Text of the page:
1. List of the top 20 downregulated probes common to both the PMZ of whole embryo and isolated anterior cut halves. Entries in red are probes that pass a fold change cut-off of −1.2 as well as a p value cut-off of 0.05; those in blue pass the fold change cut off of −1.2 but not the p value cut-off of 0.05; and those in black pass the p value cut-off but not the fold change cut-off. Common genes are ranked according to the fold change of genes in the anterior cut halves (Spearman's rank Rho = 0.17, p = 0.44).

To determine the temporal relationship between Pitx2 and cVg1 in whole embryos and during embryonic regulation, we compared their expression in time-course. In normal embryos cVg1 is first detected at around stage XI (Bertocchini and Stern, 2012). We detected Pitx2 in the PMZ by the time of laying, stage X (Figure 3A), where it remains until early streak stages (Figure 3B–F). In isolated anterior halves, we increased the sensitivity of the assay by developing the NBT/BCIP colour reaction for several days to ensure that even weak expression could be detected. With this strategy we detected cVg1 expression 4–5 hr after cutting (Figure 3L–P), 1–2 hr earlier than in previous reports (Bertocchini et al., 2004), while Pitx2 appeared even earlier, just 3 hr after embryo bisection (Figure 3G–K). Taken together, these results implicate Pitx2 as a good candidate for an upstream regulator of cVg1 expression: it is a transcription factor, it is expressed in the same domain as cVg1 in whole embryos and in bisected embryo marginal zone, and it is expressed before cVg1.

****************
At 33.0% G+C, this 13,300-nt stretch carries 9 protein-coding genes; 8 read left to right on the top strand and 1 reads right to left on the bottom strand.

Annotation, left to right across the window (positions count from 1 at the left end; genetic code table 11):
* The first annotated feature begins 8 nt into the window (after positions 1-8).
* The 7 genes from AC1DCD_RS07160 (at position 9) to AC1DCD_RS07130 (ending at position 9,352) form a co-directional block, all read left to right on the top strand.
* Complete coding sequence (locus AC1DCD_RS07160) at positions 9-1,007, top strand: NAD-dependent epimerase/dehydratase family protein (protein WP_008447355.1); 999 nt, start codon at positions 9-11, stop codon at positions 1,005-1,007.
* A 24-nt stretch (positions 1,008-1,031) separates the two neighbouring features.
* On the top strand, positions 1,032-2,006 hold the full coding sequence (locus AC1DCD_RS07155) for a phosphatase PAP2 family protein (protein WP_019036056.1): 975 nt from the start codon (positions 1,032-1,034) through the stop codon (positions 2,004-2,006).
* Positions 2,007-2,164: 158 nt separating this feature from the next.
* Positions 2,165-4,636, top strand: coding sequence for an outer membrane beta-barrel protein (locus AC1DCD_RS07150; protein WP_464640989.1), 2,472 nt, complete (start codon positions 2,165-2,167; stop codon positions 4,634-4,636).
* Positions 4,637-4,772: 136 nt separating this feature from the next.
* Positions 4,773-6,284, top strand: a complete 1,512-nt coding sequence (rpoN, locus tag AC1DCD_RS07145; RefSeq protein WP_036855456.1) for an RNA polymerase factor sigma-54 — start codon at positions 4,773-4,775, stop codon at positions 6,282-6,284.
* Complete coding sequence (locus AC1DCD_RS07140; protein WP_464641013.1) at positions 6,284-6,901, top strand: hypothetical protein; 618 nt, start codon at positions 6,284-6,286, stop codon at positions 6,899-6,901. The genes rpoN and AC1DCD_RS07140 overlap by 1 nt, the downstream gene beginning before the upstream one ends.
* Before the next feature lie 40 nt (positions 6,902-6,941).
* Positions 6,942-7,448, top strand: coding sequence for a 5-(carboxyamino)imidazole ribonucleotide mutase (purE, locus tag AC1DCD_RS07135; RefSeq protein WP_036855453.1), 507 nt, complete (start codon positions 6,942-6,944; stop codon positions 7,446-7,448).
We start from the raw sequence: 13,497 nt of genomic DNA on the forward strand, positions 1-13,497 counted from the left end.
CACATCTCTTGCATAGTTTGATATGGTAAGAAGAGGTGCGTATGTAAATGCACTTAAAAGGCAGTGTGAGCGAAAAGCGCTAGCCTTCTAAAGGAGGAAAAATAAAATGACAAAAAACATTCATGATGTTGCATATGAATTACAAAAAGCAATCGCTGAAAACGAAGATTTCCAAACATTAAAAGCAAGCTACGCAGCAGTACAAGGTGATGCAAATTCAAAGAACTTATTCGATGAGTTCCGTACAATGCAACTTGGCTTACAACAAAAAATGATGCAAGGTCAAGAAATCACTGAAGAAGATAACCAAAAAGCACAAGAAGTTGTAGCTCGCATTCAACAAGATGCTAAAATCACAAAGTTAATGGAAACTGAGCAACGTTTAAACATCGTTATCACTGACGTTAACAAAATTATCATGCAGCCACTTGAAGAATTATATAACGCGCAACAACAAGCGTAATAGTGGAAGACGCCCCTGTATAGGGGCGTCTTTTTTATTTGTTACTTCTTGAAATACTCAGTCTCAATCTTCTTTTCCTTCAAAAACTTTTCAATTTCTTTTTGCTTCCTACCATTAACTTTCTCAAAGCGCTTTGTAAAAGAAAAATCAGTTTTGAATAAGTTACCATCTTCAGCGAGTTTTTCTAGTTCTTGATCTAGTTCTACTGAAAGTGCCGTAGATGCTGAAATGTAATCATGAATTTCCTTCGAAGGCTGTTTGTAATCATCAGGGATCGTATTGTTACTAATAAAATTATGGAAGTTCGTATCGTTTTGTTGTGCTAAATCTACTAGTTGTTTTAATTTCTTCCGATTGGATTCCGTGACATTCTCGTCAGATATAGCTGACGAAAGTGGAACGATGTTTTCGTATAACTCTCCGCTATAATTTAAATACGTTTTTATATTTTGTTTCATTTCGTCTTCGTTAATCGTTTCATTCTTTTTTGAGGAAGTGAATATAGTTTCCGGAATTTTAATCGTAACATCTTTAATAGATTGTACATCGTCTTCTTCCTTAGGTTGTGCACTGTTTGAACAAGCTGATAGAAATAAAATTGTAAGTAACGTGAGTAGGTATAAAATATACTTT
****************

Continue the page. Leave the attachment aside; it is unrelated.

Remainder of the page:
Time-course of expression of Pitx2 in whole embryos and in isolated anterior halves, and comparison with cVg1.

(AF) Time-course of Pitx2 expression in whole embryos. Expression is restricted to the posterior marginal zone (PMZ) already at the time of laying (stage X); this intensifies over the subsequent stages. At primitive streak stages (HH2–3), expression is seen in the primitive streak itself as well as in the PMZ (F). (GP) Comparison of the time-course of Pitx2 (GK) and cVg1 (LP) upregulation in isolated anterior halves. cVg1 is first detectable 4–5 hr after cutting (M), whereas Pitx2 can be detected an hour earlier (G). Both Pitx2 and cVg1 expression appears randomly on the left or the right corner of the marginal zone adjacent to the cut edge. The series chosen for this figure shows upregulation on the right side of all embryo fragments.